He also said 80 million Filipinos provide a large market that is proximate to Taiwan, as well as a strategic entry point to the bigger Southeast Asian market.
He reminded the participants that a large Taiwanese delegation will be attending the 29th Philippine Business Conference (PBC) on Nov. 25-29. The PBC will be followed by the annual joint PCBC-CPBC Conference.
Taiwanese newspaper reports quoted Senator Chang Chun-Hong, senior member of the Democratic People’s Party (DPP), as saying that the presence of the president, minister of economic affairs and other dignitaries in the Forum indicated the increasing importance of the Philippines to Taiwan.
While the relationship with the Philippines may not be as important as that with the United States and Japan, he said strengthened relationships with the Philippines can lessen the risk of over-concentration of Taiwanese investments in China. Moving investments to the Philippines is, therefore, in harmony with Taiwanese interests, Chang was quoted as saying.
Frank Huang, chair of the Taipei Computer Association, cited Philippine advantages in providing a regional shipping hub and an English-speaking environment. He suggested that Taiwanese testing and packaging IT products and call center support operations can best be handled through the Philippines.
David Chang, secretary general of the Information Service Industry Association of the R.O.C., also suggested that Filipinos can handle the English translation of user manuals and other technical support documents.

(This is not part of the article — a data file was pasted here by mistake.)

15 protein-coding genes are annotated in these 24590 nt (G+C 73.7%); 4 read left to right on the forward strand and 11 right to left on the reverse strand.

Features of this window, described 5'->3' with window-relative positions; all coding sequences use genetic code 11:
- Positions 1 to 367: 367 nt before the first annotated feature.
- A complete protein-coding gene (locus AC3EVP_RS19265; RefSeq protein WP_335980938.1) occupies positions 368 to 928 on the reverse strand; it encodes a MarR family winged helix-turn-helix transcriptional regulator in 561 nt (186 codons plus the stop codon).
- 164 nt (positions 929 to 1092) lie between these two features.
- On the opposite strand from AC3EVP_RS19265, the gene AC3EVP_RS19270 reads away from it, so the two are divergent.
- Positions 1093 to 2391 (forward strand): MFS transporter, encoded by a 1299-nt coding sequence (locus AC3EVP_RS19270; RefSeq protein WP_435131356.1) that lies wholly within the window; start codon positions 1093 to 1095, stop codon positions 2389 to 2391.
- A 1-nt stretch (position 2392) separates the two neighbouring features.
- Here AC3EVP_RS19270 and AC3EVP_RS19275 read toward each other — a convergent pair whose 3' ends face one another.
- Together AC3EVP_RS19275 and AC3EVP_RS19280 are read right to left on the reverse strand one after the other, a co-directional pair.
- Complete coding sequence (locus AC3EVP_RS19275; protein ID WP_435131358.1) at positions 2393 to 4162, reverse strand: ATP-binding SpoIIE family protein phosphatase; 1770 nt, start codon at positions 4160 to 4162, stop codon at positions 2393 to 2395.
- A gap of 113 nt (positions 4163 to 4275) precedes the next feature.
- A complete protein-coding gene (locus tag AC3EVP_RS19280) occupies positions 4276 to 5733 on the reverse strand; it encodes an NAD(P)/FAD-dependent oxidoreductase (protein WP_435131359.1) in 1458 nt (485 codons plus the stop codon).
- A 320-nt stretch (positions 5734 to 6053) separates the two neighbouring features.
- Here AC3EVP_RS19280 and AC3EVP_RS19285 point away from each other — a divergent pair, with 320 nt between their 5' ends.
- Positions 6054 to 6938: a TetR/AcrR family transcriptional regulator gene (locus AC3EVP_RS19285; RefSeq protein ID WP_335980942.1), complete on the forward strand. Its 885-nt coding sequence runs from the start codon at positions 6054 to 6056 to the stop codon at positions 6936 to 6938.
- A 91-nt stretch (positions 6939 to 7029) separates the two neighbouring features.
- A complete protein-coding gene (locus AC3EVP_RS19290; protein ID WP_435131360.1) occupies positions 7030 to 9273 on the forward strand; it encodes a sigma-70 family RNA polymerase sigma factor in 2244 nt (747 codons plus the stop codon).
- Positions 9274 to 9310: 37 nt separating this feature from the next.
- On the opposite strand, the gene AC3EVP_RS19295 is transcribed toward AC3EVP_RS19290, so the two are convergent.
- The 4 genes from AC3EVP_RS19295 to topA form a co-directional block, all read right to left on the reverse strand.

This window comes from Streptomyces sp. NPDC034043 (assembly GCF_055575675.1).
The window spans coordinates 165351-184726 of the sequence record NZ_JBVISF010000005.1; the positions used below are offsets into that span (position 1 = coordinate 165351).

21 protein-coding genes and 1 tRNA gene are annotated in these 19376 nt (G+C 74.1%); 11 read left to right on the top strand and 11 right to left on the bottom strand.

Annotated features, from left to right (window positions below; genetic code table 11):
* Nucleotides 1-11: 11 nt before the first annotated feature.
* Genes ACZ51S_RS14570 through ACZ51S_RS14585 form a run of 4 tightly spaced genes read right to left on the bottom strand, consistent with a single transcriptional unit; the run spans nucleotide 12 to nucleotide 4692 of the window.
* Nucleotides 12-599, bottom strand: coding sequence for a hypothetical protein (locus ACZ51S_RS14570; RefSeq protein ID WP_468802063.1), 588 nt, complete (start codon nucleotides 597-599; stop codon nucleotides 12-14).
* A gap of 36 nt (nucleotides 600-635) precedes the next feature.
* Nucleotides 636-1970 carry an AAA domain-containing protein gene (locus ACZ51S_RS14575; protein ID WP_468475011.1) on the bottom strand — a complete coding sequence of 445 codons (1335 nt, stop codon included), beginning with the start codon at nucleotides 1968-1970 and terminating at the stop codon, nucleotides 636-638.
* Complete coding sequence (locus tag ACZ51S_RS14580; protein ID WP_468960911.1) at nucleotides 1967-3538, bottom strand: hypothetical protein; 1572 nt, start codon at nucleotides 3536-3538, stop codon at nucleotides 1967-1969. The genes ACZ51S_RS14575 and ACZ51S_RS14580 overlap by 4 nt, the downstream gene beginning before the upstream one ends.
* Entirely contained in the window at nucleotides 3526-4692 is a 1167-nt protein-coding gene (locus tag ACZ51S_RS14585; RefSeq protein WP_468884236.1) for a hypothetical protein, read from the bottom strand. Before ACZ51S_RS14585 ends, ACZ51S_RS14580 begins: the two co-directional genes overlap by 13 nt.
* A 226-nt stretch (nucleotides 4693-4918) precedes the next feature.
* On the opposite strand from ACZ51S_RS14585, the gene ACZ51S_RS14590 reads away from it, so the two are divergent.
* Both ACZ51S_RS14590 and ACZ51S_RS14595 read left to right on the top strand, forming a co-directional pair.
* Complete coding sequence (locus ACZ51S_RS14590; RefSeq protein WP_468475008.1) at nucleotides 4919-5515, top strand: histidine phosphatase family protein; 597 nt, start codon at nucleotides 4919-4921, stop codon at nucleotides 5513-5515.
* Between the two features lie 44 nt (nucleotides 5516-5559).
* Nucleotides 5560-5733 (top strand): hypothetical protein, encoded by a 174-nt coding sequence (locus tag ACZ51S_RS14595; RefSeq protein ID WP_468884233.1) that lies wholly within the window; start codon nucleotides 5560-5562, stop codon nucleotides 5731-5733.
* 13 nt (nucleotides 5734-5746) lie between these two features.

Chao Yuen-chuan, president of the China External Trade Development Council, noted that IT trade between the two countries currently favors Taiwan. He, thus, expressed hope that Filipinos can offer more electronic products to Taiwan.
Huang Chih-peng, director general of the MOEA’s Bureau of Foreign Trade, said that in earlier years, the Philippines gave scholarships to Taiwan, and that now is the time for the Taiwanese to reciprocate.
PCBC’s Po encouraged industry players from both Taiwan and the Philippines to come up with concrete projects to strengthen cooperation in high-tech industries. Philippine English proficiency can complement advanced Taiwanese technologies for both so the two countries jointly confront the challenges of globalization, he said.
Francis Ferrer, SEIPI chair who was also part of the Philippine delegation, highlighted the capabilities of Philippine electronic companies to sub-contract part of the supply chain, facilitated by location in export zones, and suggested that longer supply chains could be handled if Taiwanese investors could provide such support industries as tool and die, components, and plastics.
For his part, PCCI’s Fenix emphasized that the challenge facing the participants to the Forum is to ensure that it goes beyond mere talk, and to take action and pursue projects into reality.
As a result of the Forum, two Taiwanese companies are already engaged in serious talks about investing in Subic, while another is negotiating outsourcing arrangements to the Philippines. One of the Filipino delegates is also now discussing the English translation of Taiwanese manuals. Taipei Mayor Ma Ying-jeou also invited the delegation members to visit the Neihu Industrial Technology Park and said he will encourage locators to source skilled labour from the Philippines.